Planning for Surgical Competency: The University of Iowa Experience

Oetting TA, Beaver HA, Johnson AT, Greenlee E, Henderson BA, Doan A, and Lee AG


Medical educators feel increasing pressure from external public and private organizations, including insurers, patient advocacy groups, and hospitals to improve resident education and to provide “proof of quality” [1]. The current training of resident physicians is believed by some to be producing physicians with an unreliable skill set that may not be aligned with the demands of today’s healthcare market. The measurement of resident surgical skill for accreditation and certification purposes in the past was based on “minimum numbers” and not actual outcomes. The emphasis was on medical knowledge and not performance in other domains. Here we present a detailed strategy to plan for teaching and assessing competency in cataract surgical skills for residents. We propose the use of distinct stages of professional development similar to those of Dreyfus [2] with each stage of resident training defined by clear expectations that can be used to measure progress. We recommend sustained and frequent short formative encounters rather than a single end of rotation summative feedback alone. We hope this will serve as a starting point as other programs prepare their competency based educational programs. This article is our perspective on the lessons learned, the barriers encountered, and our institutional and programmatic experience with overcoming the cultural, organizational, resource, time, and financial barriers to local implementation of the assessment of resident competency in cataract surgery.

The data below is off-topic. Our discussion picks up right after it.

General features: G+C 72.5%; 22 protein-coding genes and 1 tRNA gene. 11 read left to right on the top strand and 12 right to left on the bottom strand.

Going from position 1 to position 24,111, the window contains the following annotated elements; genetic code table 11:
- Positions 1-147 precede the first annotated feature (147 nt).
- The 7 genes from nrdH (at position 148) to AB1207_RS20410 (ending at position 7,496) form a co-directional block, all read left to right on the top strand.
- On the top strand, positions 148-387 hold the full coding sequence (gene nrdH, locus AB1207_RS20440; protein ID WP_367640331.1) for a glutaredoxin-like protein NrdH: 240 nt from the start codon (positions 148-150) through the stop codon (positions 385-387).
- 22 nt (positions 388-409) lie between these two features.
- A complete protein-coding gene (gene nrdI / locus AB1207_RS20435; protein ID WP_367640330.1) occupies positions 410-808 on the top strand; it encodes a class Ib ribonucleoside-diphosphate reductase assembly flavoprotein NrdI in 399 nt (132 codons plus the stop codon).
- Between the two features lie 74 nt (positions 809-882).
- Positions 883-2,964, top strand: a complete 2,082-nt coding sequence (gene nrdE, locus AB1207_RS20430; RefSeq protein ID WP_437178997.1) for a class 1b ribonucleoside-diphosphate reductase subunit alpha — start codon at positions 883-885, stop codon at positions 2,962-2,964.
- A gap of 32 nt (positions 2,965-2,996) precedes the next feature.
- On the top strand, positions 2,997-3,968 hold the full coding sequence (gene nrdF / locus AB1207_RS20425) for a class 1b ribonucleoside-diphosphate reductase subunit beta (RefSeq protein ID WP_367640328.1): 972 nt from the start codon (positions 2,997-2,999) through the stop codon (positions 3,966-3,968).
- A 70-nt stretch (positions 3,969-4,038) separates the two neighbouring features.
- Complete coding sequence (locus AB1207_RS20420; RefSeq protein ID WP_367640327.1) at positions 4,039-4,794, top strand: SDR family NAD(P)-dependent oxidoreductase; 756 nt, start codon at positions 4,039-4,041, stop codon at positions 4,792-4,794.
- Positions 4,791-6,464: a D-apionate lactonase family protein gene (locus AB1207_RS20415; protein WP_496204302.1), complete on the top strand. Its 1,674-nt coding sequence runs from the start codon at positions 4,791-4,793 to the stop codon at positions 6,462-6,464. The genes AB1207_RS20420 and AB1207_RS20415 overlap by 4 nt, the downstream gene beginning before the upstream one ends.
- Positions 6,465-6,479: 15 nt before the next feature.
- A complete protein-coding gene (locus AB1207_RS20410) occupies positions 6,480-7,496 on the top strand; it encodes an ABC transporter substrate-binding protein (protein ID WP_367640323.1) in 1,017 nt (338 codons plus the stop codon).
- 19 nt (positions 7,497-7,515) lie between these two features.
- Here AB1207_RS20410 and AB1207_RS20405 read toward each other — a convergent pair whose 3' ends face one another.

Journal of Academic Ophthalmology 2009: 2: 23-32. (c) Journal of Academic Ophthalmology

View full article in the Virtual JAO Online.


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